unit 9 using air. As a result, hydrogen partial pressure or circulation
performance in the hydrogen
circulation pipe 5 is returned to a normal state. In addition, an anode off-
gas amount or timing
discharged to the combustion unit 9 from the anode purge valve 8 may be either
continuously
purged by an amount controlled according to drive conditions (continuous
purge) or
intermittently purged by an amount controlled according to drive conditions
(intermittent purge),
as needed.

[0038] The fuel cell system 1 further includes a compressor 10 and a
humidifier (not
shown). Air discharged from the compressor 10 is passed through an air supply
pipe 11 after
undergoing humidification in the humidifier for supply to the cathode. Air
unused in the cathode
is passed through a cathode off-gas pipe 12 for transmission to an exhaust
pipe 13. A bypass pipe
14 is connected to the air supply pipe 11. Air prior to undergoing
humidification by the
humidifier may be passed through the bypass pipe 14 for direct supply to the
combustion unit 9.
[0039] With this structure, since air of a low humidification level and a high
oxygen
partial pressure compared to the cathode off-gas may be supplied to the
combustion unit 9,
adverse effects due to high humidification and low oxygen concentration of the
cathode off-gas
may be prevented. Further, combustion problems (e.g., accidental ignition and
ignition delay)
can be prevented to thereby allow for more reliable combustion. That is,
reliable catalytic
combustion processing is performed by the combustion unit 9 to thereby
maintain a high
combustion efficiency of the combustion unit 9.

[0040] Further, with reference to FIG. 2, it may be possible for the air
supplied by the
bypass pipe 14 to enter a case surrounding the cell stack 3, after which the
air passed through the
case is supplied to the combustion unit 9. With this structure, air of a low
humidification level
and a high oxygen partial pressure compared to the cathode off-gas may be
supplied to the
combustion unit 9, such that a high combustion efficiency of the combustion
unit 9 may be

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maintained. In addition, since hydrogen that is supplied to and dispersed in
the case from the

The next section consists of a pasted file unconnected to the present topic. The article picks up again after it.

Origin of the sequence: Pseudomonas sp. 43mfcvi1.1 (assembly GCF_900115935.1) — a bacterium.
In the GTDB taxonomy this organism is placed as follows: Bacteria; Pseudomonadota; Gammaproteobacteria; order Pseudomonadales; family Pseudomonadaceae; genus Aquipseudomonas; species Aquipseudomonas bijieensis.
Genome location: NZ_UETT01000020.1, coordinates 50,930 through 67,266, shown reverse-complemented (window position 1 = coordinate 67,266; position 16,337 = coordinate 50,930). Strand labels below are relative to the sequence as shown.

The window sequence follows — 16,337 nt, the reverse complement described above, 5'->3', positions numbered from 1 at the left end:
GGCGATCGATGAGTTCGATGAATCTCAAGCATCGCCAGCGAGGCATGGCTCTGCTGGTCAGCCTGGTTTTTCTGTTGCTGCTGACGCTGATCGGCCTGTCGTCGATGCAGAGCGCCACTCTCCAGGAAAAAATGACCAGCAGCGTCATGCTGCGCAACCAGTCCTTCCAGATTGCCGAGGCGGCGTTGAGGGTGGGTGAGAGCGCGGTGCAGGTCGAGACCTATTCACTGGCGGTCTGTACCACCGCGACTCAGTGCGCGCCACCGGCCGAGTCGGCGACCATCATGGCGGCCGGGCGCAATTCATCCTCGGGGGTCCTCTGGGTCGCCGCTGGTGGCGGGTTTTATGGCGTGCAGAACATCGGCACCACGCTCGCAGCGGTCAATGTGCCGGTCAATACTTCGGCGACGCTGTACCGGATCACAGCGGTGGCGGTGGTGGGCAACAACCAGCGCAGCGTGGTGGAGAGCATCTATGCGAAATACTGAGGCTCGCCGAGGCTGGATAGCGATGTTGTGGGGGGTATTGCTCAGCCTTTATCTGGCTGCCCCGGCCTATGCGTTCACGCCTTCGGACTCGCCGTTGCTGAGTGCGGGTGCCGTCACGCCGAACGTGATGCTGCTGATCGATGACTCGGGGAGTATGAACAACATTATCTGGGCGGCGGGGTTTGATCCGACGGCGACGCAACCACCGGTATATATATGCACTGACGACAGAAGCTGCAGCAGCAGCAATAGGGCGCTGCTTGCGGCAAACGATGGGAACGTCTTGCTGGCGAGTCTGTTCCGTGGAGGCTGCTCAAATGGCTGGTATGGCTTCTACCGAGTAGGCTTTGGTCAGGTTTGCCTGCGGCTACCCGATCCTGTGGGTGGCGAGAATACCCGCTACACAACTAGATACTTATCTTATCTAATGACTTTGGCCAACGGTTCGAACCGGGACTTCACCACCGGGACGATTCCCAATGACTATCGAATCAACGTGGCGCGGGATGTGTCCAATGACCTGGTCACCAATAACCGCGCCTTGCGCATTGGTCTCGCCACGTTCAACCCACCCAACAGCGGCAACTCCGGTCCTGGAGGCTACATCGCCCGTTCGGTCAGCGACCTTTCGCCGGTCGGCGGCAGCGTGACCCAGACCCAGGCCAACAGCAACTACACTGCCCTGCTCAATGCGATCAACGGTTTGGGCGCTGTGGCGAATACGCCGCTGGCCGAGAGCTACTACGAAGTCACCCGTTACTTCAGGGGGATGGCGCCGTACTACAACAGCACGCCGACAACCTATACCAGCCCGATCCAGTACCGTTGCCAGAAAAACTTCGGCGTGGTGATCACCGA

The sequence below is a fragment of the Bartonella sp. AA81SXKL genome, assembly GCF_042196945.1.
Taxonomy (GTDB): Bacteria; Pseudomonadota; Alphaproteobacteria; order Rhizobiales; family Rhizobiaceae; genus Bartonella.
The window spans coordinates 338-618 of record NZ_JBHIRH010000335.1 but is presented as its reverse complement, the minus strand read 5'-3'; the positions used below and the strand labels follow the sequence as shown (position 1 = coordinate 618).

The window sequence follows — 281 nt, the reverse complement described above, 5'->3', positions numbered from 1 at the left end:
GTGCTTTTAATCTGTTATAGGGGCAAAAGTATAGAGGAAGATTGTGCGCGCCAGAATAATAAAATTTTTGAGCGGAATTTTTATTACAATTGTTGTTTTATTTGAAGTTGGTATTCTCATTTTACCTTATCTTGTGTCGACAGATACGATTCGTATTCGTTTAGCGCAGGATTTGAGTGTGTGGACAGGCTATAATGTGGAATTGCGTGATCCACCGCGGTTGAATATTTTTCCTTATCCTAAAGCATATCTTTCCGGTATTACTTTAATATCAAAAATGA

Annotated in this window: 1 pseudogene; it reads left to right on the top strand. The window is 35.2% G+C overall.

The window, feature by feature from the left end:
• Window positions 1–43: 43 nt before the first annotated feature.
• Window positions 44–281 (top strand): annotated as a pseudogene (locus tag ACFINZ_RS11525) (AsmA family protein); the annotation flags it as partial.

anode may be supplied to the combustion unit 9, the hydrogen may be reliably
and effectively
combusted. Further, since the air in the case is used for ventilation and for
supply to the

combustion unit 9, the system is simplified to thereby result in a reduction
in size, weight and
number of parts.

[0041] Referring now to FIG 3, in addition to the compressor 10, an air supply
apparatus
15 for the combustion unit 9 (e.g., a blower) may be provided to supply air to
the combustion
unit 9 for the combustion of the anode off-gas. With this structure, the air
of a low humidification
level and a high oxygen partial pressure compared to the cathode off-gas may
be supplied to the
combustion unit 9 such that a high combustion efficiency of the combustion
unit 9 may be
maintained. In addition, compared to the system in which only a single air
supply apparatus is
provided as in FIG 1 or FIG 2, by providing air supply apparatuses capable of
supplying air
amounts required by the fuel cells 2 and the combustion unit 9, it is possible
to minimize the size
of the air supply apparatuses, as well as achieving advantages in terms of
weight, cost, power
consumption, drive efficiency, control robustness, etc. Furthermore, by using
two small air
supply apparatuses at a low air flow side, it allows for more efficient
driving than merely using a
single large air supply apparatus. Also, when the air discharged from a single
air supply
apparatus is branched into two lines, control devices must be provided to
control air flow in each
of the lines. Hence, with the structure discussed above, it may be possible to
prevent an increase
in the number of parts.

[0042] Referring now to FIG 4, in addition to the compressor 10, an air supply
apparatus
16 (e.g., a blower) may be provided to supply air passed through a case
surrounding the cell
stack 3 to the combustion unit 9. With this structure, since hydrogen that is
supplied to and
dispersed in the case from the anode in the fuel cell stack 3 may be supplied
to the combustion
unit 9, the hydrogen may be reliably and effectively combusted. Although the
air supply

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apparatus 16 is disposed between the fuel cell stack 3 and the combustion unit
9, the air supply
apparatus 16 may be disposed at an upstream side of the fuel cell stack 3. In
sum, it may be
possible to supply an oxidizing agent gas different from a cathode off-gas
discharged from an
oxidizing agent pole of the fuel cell to the combustion unit 9.

[0043] Referring to FIG 1 through FIG 4, the combustion unit 9 is made from a
material
that can withstand combustion temperatures and pressures such as a stainless
steel alloy. The
combustion unit 9 includes a cathode gas inlet 18 for supplying hydrogen from
the anode off-gas
pipe 7, an oxidizing agent gas inlet 19 for supplying air from the bypass pipe
14, a mixer 20
disposed at a downstream side of the cathode gas inlet 18, a catalytic unit 21
disposed at a
downstream side of the mixer 20 and an exhaust pipe 13 disposed at a
downstream side of the
catalytic unit 21. With this structure, a back fire flame is prevented from
reaching the cathode gas
inlet 18. Alternatively, it is possible to prevent a dispersing flame at the
anode inlet 18. As a